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The following continues our day by day summary of the main happenings of the war as reported by the cable. The last instalment appeared in our issue of December 12 : December 12.—There is a report of a German submarine attack on Dover Harbor, but it is not officially confirmed, —The Germans are said to have evacuated Roulers and are preparing to abandon Thielt and Thorout.—Rheims is described as a city of death and desolation.—Cholera is said to have broken out among the Austro-German armies.— There is further confirmation and an admission from Austria that Servia has inflicted a substantial reverse on the Austrian army.—The Australasian contingent is camped near the great Pyramid of Cheops.—Germans and Austrian* continue to quit Egypt, and testimonies of loyalty to Britain continue to pour in.—Russ'ia and France express their delight over Admiral Sturdee's success. —The Crown Prince is said to have been summoned last Tuesday to his father's bedside.—The Kaiser, when at the eastern front, is said to have told his officers that with the help of God Germany would win a lasting peace.—The British Ambassador's (Sir Louis Mallet) despatches, showing that German in- ( trigues with Turkey began as far back as mid-August, have been published.— A French journal says that the Allies have recovered one-half of the territory once occupied by the Germans. December 14.—The enemy have completely evacuated the west bank of the Yser Canal.—British cruisers continue active along the Belgian coast.—Russia claims to have repulsed all German attacks iu Poland and herself to have continued tho offensive.—The Germans assert that their losses are less than those of Russia, and that the latter has had 150,000 casualties.—The Khedive of Egypt throws in his lot with the Kaiser, whom he regards as the greatest living statesman.—The British Consul at Hodeida takes refuge in the Italian Consulate.— The Turks force an entrance and seize tho Consul; the Italian Government strongly protest, and send a warship.— The Pope's well-meant but impossible proposal for a Christmas truce was accepted by Germany only.—Mr Balfour at Biistoi denounces the war as a crime against civilisation.—Largo area 3of land in India are being sot apart as rewards for the men at tho front or their heirs. —The New York Stock Exchange reopens. —'Tho Times's' naval correspondent estimates the German naval looses in tho Falkland Island engagement at 2.COO.—Mr Churchill advises Japan that peace in the Pacific is now restored.—After an eight-hours' engagement tho French fight their way into Upper Alsace.—Germany admits losses of 95,000 killed, 391,000" wounded. 1,171,000 prisoners.—A Berlin paper says that 7.200 theatrical artists are starving.—When the Russians evacuated Lodz the destitute populace, fearing the Germans, tied en masse.—ltaly is said to be making ready an army of 2,000,000 men. December 15.—Fighting continues along the Allies' line in North France.—The Allies in Flanders are pushing a vigorous offensive.—Russia claims successes along tho entire Polish front.—The Rome ' Messagero's' correspondent advises that the fate of Kalisz was even worse than that of Louvain.—Canada proposes to have 100,000 men all told at the front.—The Dresden is now said to have sought shelter in Punta Arenas ll'atagonia).—The Belgian Relief Committee state that the situation is grave; there must be more food, or blackest famine.—Amsterdam reports the destruction of barracks near Kiel Canal; the cause is not known.—General Von derGoltz is carrying personal letters from the Kaiser to-Sofia, Bucharest, and Constantinople.—The 20,000 Christians in Erzeroura fear massacre at the hands of the Turks. —The absolute loyalty; of the Soudan Arabs is said to be assured. —British submarine 81l (Commander Holbrook) enters the Dardanelles and torpedoes the Turkish battleship Messudieh. —Th& Uganda chiefs wish to 6end 500 men to serve in France. December 16.—The war correspondents anticipate that tho Allies will shortly make a general advance.—The Kaiser and the Emperor of Austria are said to have had an unsatisfactory interview.—Lord Halobury, an ei-Lord Chancellor, denounces the Kaiser as " a dirty thief, who ought to bo hanged.'*—Turkish women at Erzeroum hold an antiwar demonstration, and cause the Governor to send a protest against the war to Constantinople.—The Sultan opens Parliament, and in his Speech declares that Turkey will add her victories to those gained by the glorioii6 German snd Austrian armies. December 17. —News is to hand that three or four German cruisers on Sunday morning shelled Scarborough, Whitby, and Hartlepool, doing considerable damage, and killing and wounding about 200 people. They stayed about an hour, and wcro then attacked by British destroyers, but disappeared in the mist and" escaped.—Fighting continues in Flanders and along the French lines. Progress is reported both in Belgium and Al-acc.—Germany is concentrating large forces on the left bank of tho Vistula.—Austria claims a success in the neishborhood of Cracow.—Servia claims to have taken 28.000 Austrian prisoners, 70 guns, and 44 quick-firer?. The men at Woolwich Arsenal will have a three-days' holiday at Christm:is. This is the first time the machinery will have stopped since August 4.—Faris reports that tho British vinlei.tly bombarded the coaet between Ostend and "Nieuport.—A 24hours' intercessory service was held in i St. Paul's Cathedral. It was crowded throughout. December 18.—The Sultan of Imrkey snvs that the action of the Allies has compelled him to proclaim a holv war against the Christian world.—The new movement of the Allies has as its immediate objective the driving of tho Germans out of Belgium.—The operations of the Germans on the Vistula are fiaid to bo on an immense scale.—Throe steamers were sunk off Flam-borough Head (Yorkshire) through contact with mine*. —Austria is said to have lost two army corps in her recent battles with Servians.—The Britkli Government have appointed a committee to inquire into alleged German outrages and breaches of the law of war.—Egypt has been declared a British protectorate.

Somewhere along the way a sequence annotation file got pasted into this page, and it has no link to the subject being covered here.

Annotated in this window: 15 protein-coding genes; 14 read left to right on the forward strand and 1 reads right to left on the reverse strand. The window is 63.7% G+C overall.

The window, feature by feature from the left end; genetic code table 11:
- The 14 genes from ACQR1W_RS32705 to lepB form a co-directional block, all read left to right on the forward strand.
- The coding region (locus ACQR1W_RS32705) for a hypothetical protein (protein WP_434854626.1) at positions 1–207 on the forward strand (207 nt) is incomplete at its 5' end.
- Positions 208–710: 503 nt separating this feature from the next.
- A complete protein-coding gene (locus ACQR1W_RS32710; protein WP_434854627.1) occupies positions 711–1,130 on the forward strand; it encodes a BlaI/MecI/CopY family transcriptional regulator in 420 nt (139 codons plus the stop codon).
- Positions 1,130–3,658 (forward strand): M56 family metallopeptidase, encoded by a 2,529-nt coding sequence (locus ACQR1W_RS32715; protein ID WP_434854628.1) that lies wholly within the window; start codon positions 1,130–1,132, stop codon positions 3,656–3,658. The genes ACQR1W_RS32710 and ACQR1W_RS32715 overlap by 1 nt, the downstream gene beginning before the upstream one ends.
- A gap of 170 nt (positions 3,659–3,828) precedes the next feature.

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DIARY OF THE WAR, Evening Star, Issue 15680, 19 December 1914

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DIARY OF THE WAR Evening Star, Issue 15680, 19 December 1914